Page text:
Verisk , a leading data analytics provider, today announced the latest release of ARC (Analytics of Risk from Cyber)®, a state-of-the-art cyber risk modeling platform that informs risk selection, portfolio management, and risk transfer.

This release of ARC hosts a comprehensive set of models powered by AIR, including individual risk models, aggregation risk models, and the newly available probabilistic systemic ransomware model, to help companies analyze systemic ransomware events by simulating aggregated losses from global-scale ransomware attacks, such as WannaCry (2017) and NotPetya (2017).

The economic loss from a major systemic ransomware attack can exceed 15 billion USD, causing significant damage to the global economy, thereby making modeling such attacks critical to the insurance industry.

“Cyber risk is constantly evolving and growing, especially with the digital acceleration driven by the COVID-19 pandemic,” said Prashant Pai, vice president of Verisk Cyber Solutions.

“Likewise, we, as the insurance industry are recognizing that this growing risk impacts many of the cyber coverages; both affirmative and non-affirmative. In addition to the unique systemic ransomware model that is now available in ARC, this release features a number of innovations including a significantly enhanced web user interface that provides efficient workflows coupled with a powerful new financial model that more accurately models insurance terms specific to cyber.”

Other enhancements in ARC include access to a breadth of loss breakdowns by a range of event vectors and more than a dozen coverages; and the ability to automate workflows and integrate ARC’s analytics into a client’s internal applications by leveraging public APIs.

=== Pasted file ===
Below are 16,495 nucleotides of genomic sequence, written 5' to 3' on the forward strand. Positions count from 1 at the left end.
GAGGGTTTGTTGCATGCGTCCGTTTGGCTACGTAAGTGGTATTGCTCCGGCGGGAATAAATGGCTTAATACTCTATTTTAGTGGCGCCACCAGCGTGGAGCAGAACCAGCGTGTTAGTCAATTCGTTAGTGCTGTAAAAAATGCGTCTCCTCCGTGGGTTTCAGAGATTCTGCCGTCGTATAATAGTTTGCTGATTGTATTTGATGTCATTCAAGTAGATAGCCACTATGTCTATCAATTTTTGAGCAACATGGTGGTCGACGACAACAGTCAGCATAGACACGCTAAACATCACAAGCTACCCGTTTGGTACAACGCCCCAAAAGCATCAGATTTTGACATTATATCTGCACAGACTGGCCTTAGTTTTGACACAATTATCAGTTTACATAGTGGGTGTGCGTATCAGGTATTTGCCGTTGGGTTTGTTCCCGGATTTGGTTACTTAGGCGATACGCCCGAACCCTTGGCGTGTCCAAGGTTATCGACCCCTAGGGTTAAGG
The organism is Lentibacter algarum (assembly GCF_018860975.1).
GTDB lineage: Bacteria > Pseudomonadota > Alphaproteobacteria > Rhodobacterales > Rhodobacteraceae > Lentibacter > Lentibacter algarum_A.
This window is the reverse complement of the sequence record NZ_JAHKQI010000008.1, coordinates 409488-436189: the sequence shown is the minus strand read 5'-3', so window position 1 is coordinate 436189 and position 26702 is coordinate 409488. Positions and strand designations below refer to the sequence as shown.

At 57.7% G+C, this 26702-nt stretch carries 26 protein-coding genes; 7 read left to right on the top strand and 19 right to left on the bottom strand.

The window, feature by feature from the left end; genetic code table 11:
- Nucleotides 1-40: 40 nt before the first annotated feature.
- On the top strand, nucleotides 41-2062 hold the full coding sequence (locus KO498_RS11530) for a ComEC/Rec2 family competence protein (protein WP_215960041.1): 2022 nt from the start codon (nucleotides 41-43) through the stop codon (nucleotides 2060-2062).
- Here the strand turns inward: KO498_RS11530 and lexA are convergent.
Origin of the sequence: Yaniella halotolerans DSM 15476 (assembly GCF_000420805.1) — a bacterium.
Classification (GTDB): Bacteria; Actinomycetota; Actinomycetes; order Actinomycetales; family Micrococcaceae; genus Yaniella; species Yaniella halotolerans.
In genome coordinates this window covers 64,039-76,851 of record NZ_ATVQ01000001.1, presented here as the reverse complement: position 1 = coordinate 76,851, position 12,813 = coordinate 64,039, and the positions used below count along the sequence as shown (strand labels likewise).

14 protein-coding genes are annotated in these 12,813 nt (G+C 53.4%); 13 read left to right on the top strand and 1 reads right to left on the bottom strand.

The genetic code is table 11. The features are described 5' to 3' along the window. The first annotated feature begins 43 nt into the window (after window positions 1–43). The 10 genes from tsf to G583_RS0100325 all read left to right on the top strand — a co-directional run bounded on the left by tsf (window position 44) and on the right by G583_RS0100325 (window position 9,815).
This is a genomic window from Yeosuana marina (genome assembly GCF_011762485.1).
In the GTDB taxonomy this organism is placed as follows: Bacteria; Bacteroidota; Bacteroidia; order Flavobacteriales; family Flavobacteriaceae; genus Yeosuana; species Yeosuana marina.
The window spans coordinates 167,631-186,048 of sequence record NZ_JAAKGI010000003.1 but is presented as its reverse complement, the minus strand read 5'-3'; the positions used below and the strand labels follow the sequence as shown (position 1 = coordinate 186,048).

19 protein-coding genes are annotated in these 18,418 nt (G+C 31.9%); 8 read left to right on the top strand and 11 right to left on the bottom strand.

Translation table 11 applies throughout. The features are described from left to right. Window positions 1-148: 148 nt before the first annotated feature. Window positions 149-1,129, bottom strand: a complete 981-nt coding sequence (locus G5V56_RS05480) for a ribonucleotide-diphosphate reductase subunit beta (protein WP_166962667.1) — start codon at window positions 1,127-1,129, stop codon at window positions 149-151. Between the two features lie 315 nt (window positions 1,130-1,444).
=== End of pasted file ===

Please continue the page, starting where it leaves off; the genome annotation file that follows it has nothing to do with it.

The 50,000-year stochastic catalog of systemic ransomware events includes tens of thousands of events of varying severities. The model focuses on points of aggregation (including operating system, geocoded internet infrastructure location, poor cyber hygiene, and industry), stochastic probability of infection, and downtime duration to understand the potential spread and severity of these events. Clients can use ARC to look at the financial impact and understand potential losses across four key cyber coverages triggered by these events, including business interruption, data and asset recovery and remediation, cyber forensics/incident remediation, and extortion (ransom payments). Overall, the updated cyber model has more than six million simulated events between those that impact individual risks, points of aggregation, and systemic ransomware attacks.

“The probabilistic ransomware model covers systemic ransomware events, that is, widescale events that affect more than one organization at a time,” said Scott Stransky, vice president & director of emerging risk modeling at AIR Worldwide.

“However, unlike an event that takes an entire cloud provider down and all the companies using that cloud with it, these ‘partial’ aggregation events only impact a percentage of organizations that are vulnerable to that particular method of attack, a problem that is particularly well-suited to stochastic modeling.

For example, NotPetya impacted only a small fraction of the companies that had the necessary vulnerability – older, unpatched versions of SMB (Server Message Block), a protocol used to communicate between nodes on a network. By modeling many potential points of aggregation, we can capture a wide range of ransomware scenarios.”